Research Handbook on Transnational Labour Law
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Research Handbook on Transnational Labour Law

Edited by Adelle Blackett and Anne Trebilcock

The editors’ substantive introduction and the specially commissioned chapters in the Handbook explore the emergence of transnational labour law as a field, along with its contested contours. The expansion of traditional legal methods, such as treaties, is juxtaposed with the proliferation of contemporary alternatives such as indicators, framework agreements and consumer-led initiatives. Key international and regional institutions are studied for their coverage of such classic topics as freedom of association, equality, and sectoral labour standard-setting, as well as for the space they provide for dialogue. The volume underscores transnational labour law’s capacity to build bridges, including on migration, climate change and development.
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Chapter 35: The curious incident of the ILO, Myanmar and forced labour

Brian Langille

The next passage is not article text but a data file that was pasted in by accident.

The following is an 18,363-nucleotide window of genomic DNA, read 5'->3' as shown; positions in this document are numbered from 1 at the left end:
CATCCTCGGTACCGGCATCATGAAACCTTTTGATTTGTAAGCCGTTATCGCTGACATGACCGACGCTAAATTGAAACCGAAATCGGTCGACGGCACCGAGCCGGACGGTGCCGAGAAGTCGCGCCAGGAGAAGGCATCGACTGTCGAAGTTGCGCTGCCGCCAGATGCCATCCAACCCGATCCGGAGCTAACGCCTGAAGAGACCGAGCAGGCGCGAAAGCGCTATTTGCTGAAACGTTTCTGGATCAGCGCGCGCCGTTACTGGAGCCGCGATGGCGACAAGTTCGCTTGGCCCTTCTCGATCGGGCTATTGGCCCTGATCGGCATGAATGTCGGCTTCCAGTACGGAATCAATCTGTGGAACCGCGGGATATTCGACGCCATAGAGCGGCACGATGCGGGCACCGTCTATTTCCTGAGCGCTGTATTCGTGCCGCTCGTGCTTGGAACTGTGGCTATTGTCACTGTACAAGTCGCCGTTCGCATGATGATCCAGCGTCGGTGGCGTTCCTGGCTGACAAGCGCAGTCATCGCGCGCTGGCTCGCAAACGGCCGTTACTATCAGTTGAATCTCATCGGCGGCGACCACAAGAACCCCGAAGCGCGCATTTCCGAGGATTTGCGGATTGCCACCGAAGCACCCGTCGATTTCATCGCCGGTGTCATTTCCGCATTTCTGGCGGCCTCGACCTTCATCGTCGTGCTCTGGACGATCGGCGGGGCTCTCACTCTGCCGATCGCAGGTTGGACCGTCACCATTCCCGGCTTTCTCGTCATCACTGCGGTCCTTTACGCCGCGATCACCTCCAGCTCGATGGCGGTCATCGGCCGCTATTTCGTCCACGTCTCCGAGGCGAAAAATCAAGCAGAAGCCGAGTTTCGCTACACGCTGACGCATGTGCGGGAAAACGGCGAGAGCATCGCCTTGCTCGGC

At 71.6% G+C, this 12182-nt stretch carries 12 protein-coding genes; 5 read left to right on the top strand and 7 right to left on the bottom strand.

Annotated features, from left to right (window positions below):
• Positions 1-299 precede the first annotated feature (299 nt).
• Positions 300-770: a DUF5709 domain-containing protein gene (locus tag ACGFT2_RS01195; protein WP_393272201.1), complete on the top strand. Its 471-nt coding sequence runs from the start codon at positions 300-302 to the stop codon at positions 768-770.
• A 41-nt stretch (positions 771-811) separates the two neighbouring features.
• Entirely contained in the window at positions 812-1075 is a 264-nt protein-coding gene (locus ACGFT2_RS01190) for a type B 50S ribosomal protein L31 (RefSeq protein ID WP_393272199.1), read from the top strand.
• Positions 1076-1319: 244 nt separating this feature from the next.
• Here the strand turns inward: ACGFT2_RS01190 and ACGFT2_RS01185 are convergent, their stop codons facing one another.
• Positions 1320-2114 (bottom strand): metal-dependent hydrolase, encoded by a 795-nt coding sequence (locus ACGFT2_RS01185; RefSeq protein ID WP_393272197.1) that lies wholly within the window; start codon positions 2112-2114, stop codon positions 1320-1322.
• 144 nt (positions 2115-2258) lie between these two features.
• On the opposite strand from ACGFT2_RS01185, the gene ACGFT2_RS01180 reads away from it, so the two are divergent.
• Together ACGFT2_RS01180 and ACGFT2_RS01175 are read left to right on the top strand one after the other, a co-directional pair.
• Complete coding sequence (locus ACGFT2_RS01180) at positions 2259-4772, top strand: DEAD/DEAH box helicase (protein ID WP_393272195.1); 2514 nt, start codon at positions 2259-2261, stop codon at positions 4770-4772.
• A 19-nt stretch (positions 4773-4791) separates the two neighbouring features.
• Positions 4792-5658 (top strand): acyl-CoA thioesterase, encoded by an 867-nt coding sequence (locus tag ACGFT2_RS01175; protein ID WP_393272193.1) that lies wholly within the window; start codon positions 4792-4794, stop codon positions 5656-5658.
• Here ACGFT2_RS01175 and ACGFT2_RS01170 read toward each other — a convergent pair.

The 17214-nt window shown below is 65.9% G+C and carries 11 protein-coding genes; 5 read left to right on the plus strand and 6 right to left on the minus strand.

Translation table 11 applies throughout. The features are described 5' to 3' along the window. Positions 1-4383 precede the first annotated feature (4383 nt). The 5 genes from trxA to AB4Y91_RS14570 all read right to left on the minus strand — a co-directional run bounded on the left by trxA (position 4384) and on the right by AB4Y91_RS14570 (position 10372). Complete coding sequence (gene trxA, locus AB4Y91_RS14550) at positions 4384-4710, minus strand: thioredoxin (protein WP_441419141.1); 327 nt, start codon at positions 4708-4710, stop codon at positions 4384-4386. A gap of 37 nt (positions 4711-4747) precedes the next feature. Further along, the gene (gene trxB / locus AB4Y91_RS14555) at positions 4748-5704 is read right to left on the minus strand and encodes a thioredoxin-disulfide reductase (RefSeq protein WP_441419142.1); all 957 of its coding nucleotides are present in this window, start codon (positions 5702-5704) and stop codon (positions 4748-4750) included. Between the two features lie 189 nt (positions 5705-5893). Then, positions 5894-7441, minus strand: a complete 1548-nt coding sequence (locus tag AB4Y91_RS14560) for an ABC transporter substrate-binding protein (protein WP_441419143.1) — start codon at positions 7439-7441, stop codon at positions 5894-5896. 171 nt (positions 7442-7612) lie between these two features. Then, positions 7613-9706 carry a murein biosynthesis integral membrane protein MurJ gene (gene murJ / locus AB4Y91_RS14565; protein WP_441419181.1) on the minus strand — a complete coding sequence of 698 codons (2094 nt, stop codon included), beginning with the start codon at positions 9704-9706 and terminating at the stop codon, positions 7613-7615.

Myanmar/Forced Labour is the most famous and fully litigated case in ILO legal history. Though Myanmar itself is rife with complexity, the facts and law in this case were straightforward: the country had a well-documented history of forced labour abuses on a massive scale, organized and directed by the authoritarian military regime despite ratification in 1955 of the ILO’s most important Convention prohibiting forced labour, Convention No. 29. The Commission found ‘a widespread and systematic’ violation and invoked Article 33 of the ILO Constitution. But a hint that the case involved something more interesting is that it was, astonishingly, the first and only case since the ILO’s founding in 1919 in which the ILO legal machinery was ever fully deployed. This hard-to-digest fact cannot be explained away by believing that there was hitherto universal compliance in the 185 member States in relation to almost several hundred Conventions. What looked like the ‘most normal and easiest’ of cases turns out to be a remarkable exception: it allows an examination of some commonplace ideas about broader ILO law, and suggests that ‘doing nothing’ can itself constitute a ‘curious incident.’ And although Article 33 was invoked, there were no real ILO sanctions: even in the case of a politically easy target, a ‘pariah’ state committing what the Commission of Inquiry regarded as a ‘crime against humanity,’ the ILO did not ultimately utilize the standard model of law enforcement set out in the ILO Constitution. It is thus hard to imagine a case in which it would be. The ILO is an institution which is based upon a ‘gamble on persuasion,’ and the Article 33 ‘bluff’ has now been called.

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